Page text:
THE BATTLE OF THE WASHITA Gregory F. Michno, ENCYCLOPEDIA of Indian Wars 1850-1890, from pages 226-227 Washita River on 12 November, 11 companies of the 7th Cavalry under Lt. Col. George A. Custer, 3 companies of the 3rd Infantry, 1 of the 5th Infantry, 1 of the 38th Infantry, and about 450 wagons set out from Fort Dodgefor Indian territory to seek out hostile Indians. Across a snow-covered landscape Custer followed Indian trails to a 50-lodge Cheyenne village on the banks of the Washita River. Early on the frigid morning of 27 November, nearly 700 men of the 7th Cavalryprepared to attack. To the tune of "Garry Owen", Custer charged into the village with his four battalions: Maj. Joel Elliot with Companies G, H and M came in from the northeast; Capt. William Thompson with Companies B and F, from the south; Lt. John M. Johnson with E and I attacked from the southwest; and Custer with A, C, D and K, from the west. The troops burst into the village, cutting down the Indians as they fled their lodges. The soldiers were also hit: one captain was killed by a bullet in the chest, and another was severely wounded in the abdomen. Maj. Elliot cut loose with 18 men of various companies to chase some Indianswho had escaped to the east, reportedly calling out, "Here goes for a brevet or a coffin". Elliot was cut off and his party killed. During the battle, the Cheyennes killed two of four white captives. It is uncertain whether Custer was able to rescue the other two. After soldiers killed Chiefs Black Kettle and Little Rock, Custer captured the camp, burned tipis and supplies, and shot 875 Indian ponies. As more Indians gathered from other camps downriver, Custer made a feint downstream, sending them back to protect their villages. Doubling back in the gathering darkness, Custer returned to his supply train and headed home, reaching Camp supply on 1 December. Custer captured 53 women and children during the mission and reported 103 Indians killed, though the Cheyennes claimed it was half that number. The army lost 21, with 16 wounded. Indian prisoners told Interpreter Dick Curtis that 13 of their warchiefs had been killed.
11 posted on 05/25/2007 4:51:07 PM PDT by drzz
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To: rovenstinez
Just like the Japanese have never apologized for any of the many atrocities of WW II, yet, want us to apologize for dropping the A bomb on them, the United States Government, to apologize for any of their screw ups, like massacres, is like pulling teeth. Why can’t they just say, Yes, we did that and we know it was wrong and we are sorry about it. At Sand Creek, some of the troopers cut out the women’s vagina's and made hat bands out of them. Come on, as an Indian myself, I don’t want the country back but I hate all the Indian bashing and a lot of it here on FR. The only recourse we have it to take all your money at one of our Casinos. And even there, where we are successful, we get a bashing. I guess we should have stayed drunk and in the gutter to make some people happy.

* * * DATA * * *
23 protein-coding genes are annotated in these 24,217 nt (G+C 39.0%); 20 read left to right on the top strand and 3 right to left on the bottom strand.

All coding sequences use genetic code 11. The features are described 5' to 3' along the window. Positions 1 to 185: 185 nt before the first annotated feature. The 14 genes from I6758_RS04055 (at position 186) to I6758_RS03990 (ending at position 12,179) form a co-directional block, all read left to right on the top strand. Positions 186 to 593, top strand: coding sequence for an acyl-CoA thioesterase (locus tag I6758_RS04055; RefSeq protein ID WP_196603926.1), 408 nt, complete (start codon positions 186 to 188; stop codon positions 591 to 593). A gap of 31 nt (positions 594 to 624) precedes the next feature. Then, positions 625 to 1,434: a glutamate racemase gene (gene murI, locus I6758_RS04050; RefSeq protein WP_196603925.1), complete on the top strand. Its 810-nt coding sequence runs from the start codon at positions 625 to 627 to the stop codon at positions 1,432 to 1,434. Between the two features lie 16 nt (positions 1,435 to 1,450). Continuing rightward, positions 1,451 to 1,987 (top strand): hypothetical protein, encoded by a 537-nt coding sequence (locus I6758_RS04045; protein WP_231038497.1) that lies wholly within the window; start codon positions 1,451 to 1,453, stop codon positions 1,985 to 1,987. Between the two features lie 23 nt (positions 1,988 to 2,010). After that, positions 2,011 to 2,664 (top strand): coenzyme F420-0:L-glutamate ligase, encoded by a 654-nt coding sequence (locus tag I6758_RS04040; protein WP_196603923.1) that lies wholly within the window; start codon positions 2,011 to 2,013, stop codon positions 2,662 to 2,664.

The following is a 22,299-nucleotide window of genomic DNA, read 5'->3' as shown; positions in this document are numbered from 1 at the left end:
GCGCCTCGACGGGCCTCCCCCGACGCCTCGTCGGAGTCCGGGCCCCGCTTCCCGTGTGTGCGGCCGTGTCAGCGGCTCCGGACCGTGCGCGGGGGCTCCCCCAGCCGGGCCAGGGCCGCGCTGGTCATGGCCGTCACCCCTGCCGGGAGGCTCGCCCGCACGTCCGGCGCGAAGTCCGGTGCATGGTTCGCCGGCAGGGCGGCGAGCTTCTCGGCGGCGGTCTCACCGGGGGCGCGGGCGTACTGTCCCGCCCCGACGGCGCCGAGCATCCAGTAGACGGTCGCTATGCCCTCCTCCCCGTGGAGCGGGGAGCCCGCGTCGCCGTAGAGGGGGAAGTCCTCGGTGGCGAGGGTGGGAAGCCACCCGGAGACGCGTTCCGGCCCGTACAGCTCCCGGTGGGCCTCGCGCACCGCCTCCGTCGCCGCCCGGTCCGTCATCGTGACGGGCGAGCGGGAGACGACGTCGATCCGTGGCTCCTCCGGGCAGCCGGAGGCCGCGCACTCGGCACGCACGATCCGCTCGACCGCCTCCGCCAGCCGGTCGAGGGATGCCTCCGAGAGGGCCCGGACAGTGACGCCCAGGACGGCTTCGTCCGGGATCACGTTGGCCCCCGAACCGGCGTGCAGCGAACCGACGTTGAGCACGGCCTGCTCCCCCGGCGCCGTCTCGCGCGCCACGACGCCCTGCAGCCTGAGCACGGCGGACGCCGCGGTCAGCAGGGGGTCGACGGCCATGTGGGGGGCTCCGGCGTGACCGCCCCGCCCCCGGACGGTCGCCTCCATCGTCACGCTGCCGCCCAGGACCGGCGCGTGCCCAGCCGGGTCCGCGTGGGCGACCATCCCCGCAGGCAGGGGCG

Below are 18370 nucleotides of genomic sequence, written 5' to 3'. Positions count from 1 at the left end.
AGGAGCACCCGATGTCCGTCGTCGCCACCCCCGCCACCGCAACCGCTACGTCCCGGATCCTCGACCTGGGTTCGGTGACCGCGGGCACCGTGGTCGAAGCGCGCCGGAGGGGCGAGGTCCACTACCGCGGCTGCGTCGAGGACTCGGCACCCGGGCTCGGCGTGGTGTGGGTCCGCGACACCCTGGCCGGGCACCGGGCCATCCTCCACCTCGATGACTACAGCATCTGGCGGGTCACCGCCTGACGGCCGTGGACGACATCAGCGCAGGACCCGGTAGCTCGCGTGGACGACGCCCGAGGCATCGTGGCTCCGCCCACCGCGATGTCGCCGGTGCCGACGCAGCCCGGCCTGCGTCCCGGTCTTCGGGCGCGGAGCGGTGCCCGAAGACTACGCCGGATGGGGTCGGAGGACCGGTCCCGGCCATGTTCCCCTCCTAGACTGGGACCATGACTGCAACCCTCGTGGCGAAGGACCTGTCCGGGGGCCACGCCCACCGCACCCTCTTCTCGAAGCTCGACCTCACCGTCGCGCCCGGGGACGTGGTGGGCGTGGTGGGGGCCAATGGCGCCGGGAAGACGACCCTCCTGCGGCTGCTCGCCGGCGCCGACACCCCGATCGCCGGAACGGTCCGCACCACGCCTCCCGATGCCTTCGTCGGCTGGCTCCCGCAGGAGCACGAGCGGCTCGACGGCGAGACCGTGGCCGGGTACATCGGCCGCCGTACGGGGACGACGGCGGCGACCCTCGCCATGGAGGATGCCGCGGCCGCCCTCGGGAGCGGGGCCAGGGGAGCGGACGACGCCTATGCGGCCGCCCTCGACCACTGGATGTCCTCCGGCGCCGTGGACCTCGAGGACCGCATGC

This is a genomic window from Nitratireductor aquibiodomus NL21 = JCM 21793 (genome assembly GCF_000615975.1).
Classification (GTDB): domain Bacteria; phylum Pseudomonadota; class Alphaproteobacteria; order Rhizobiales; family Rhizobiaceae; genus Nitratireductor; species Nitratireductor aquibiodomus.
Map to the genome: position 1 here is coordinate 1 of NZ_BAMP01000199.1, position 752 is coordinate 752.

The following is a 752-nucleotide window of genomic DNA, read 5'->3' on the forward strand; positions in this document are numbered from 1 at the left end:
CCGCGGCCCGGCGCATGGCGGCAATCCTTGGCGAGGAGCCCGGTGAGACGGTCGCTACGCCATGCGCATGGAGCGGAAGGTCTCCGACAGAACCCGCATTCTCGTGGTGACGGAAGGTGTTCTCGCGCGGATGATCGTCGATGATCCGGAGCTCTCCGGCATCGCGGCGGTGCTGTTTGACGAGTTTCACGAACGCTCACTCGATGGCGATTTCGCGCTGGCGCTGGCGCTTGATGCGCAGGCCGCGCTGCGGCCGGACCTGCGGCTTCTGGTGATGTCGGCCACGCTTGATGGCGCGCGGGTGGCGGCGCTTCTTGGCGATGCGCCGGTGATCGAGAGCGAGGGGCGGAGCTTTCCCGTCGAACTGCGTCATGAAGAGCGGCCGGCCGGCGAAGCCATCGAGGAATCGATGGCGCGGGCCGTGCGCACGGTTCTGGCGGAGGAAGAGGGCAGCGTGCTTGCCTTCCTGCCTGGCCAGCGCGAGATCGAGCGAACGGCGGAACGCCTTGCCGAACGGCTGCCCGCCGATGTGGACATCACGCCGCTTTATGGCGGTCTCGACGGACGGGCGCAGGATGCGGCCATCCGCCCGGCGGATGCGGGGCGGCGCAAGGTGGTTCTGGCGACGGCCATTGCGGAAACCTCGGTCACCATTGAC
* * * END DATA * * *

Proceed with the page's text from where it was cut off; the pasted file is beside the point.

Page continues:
12 posted on 05/25/2007 4:55:19 PM PDT by fish hawk (The religion of Darwinism = Monkey Intellect)
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To: fish hawk

Hey, Sand Creek is a true massacre.

Washita is NOT. That’s the difference.

It’s not Indian-bashing if I point out that some Native Americans actually wants to rewrite history in the NA favor.


13 posted on 05/25/2007 4:58:49 PM PDT by drzz
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To: drzz
Let me just say as an Indian, that AIM is a bad outfit. They are the Al Queda of the Indian movement. A bunch of bad ass radicals that are not liked by many of their own people. Of course if they read this they would call me an “Apple”, red on the outside but white on the inside. By the way, Leonard Pelteir is in prison for life for the death of those two FBI agents.
14 posted on 05/25/2007 4:59:34 PM PDT by fish hawk (The religion of Darwinism = Monkey Intellect)
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To: drzz

So, will the battle of bull-run become cow-walking?


15 posted on 05/25/2007 5:03:13 PM PDT by Old Professer (The critic writes with rapier pen, dips it twice, and writes again.)
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To: Old Professer

The CW battlefield have an enormous problem of survival, and now Indian battlefield become the center of Native American revisionism. Bad days for US history.


16 posted on 05/25/2007 5:16:42 PM PDT by drzz
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To: fish hawk

Peltier is depicted as an angel by all the leftists of the planet. I don’t know the whole affair, but it’s suspect. If the leftists love him, he should have been a real asshole.

Someone told me that Indians said : “The AIM is assholes with mocassins”


17 posted on 05/25/2007 5:18:11 PM PDT by drzz
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To: fish hawk

“Of course if they read this they would call me an “Apple”, red on the outside but white on the inside”

hehehe and who’s the worm ?


18 posted on 05/25/2007 5:18:52 PM PDT by drzz
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To: Old Professer

“probably was a massacre”

“It was not a massacre”

This clearly shows the problems with “multicuralism”. For the most part things of this nature are a matter of perspective. Just like the more recent attempts to make Christopher Columbus out to be some sort of evil genocidal land grabber.